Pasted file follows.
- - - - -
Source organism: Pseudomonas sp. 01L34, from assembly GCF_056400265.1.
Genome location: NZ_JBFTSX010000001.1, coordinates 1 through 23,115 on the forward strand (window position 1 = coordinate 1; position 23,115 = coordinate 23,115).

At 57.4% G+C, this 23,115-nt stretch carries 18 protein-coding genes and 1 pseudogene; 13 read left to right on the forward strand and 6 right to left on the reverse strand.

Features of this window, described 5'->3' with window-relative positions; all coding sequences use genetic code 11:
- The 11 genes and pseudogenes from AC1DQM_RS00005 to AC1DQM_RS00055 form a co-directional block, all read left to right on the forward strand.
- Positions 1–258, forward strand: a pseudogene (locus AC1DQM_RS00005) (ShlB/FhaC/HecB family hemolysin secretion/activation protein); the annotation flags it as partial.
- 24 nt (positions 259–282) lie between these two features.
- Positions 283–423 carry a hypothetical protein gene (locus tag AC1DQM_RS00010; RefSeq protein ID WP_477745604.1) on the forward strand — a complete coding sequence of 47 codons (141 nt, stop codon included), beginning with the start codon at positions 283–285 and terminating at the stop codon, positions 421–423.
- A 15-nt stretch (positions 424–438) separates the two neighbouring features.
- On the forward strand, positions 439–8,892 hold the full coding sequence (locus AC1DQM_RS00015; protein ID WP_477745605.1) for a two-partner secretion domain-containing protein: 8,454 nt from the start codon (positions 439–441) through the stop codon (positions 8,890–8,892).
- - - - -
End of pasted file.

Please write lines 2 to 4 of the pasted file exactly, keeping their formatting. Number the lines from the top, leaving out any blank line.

Genome location: NZ_JBFTSX010000001.1, coordinates 1 through 23,115 on the forward strand (window position 1 = coordinate 1; position 23,115 = coordinate 23,115).

At 57.4% G+C, this 23,115-nt stretch carries 18 protein-coding genes and 1 pseudogene; 13 read left to right on the forward strand and 6 right to left on the reverse strand.

Features of this window, described 5'->3' with window-relative positions; all coding sequences use genetic code 11: